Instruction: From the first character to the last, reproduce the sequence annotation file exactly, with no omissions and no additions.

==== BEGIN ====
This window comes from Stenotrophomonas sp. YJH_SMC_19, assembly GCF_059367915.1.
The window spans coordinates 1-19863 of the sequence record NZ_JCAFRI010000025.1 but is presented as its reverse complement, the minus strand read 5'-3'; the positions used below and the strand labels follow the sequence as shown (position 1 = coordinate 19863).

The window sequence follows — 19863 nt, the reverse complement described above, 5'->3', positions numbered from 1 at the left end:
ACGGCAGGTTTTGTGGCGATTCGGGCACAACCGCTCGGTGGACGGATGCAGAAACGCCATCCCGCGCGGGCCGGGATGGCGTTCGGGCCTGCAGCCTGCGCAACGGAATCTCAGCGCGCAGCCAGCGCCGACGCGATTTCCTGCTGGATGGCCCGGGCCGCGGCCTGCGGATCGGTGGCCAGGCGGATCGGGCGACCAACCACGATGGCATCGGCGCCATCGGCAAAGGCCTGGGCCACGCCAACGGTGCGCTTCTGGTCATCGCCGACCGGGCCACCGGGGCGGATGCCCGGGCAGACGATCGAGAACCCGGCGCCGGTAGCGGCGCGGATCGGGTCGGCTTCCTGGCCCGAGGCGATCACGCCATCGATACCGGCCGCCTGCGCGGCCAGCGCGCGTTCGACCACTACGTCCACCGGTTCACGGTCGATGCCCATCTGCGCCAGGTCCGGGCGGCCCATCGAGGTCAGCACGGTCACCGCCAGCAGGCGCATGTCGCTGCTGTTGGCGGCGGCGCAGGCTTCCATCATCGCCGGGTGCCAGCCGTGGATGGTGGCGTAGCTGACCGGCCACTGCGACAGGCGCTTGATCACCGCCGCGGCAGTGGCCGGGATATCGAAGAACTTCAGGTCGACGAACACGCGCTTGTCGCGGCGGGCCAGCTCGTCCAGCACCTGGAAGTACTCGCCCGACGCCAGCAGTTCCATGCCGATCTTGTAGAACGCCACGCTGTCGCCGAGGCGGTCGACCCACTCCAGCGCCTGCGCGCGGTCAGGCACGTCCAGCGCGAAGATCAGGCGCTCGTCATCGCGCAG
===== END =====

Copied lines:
This window comes from Stenotrophomonas sp. YJH_SMC_19, assembly GCF_059367915.1.
The window spans coordinates 1-19863 of the sequence record NZ_JCAFRI010000025.1 but is presented as its reverse complement, the minus strand read 5'-3'; the positions used below and the strand labels follow the sequence as shown (position 1 = coordinate 19863).

The window sequence follows — 19863 nt, the reverse complement described above, 5'->3', positions numbered from 1 at the left end:
ACGGCAGGTTTTGTGGCGATTCGGGCACAACCGCTCGGTGGACGGATGCAGAAACGCCATCCCGCGCGGGCCGGGATGGCGTTCGGGCCTGCAGCCTGCGCAACGGAATCTCAGCGCGCAGCCAGCGCCGACGCGATTTCCTGCTGGATGGCCCGGGCCGCGGCCTGCGGATCGGTGGCCAGGCGGATCGGGCGACCAACCACGATGGCATCGGCGCCATCGGCAAAGGCCTGGGCCACGCCAACGGTGCGCTTCTGGTCATCGCCGACCGGGCCACCGGGGCGGATGCCCGGGCAGACGATCGAGAACCCGGCGCCGGTAGCGGCGCGGATCGGGTCGGCTTCCTGGCCCGAGGCGATCACGCCATCGATACCGGCCGCCTGCGCGGCCAGCGCGCGTTCGACCACTACGTCCACCGGTTCACGGTCGATGCCCATCTGCGCCAGGTCCGGGCGGCCCATCGAGGTCAGCACGGTCACCGCCAGCAGGCGCATGTCGCTGCTGTTGGCGGCGGCGCAGGCTTCCATCATCGCCGGGTGCCAGCCGTGGATGGTGGCGTAGCTGACCGGCCACTGCGACAGGCGCTTGATCACCGCCGCGGCAGTGGCCGGGATATCGAAGAACTTCAGGTCGACGAACACGCGCTTGTCGCGGCGGGCCAGCTCGTCCAGCACCTGGAAGTACTCGCCCGACGCCAGCAGTTCCATGCCGATCTTGTAGAACGCCACGCTGTCGCCGAGGCGGTCGACCCACTCCAGCGCCTGCGCGCGGTCAGGCACGTCCAGCGCGAAGATCAGGCGCTCGTCATCGCGCAG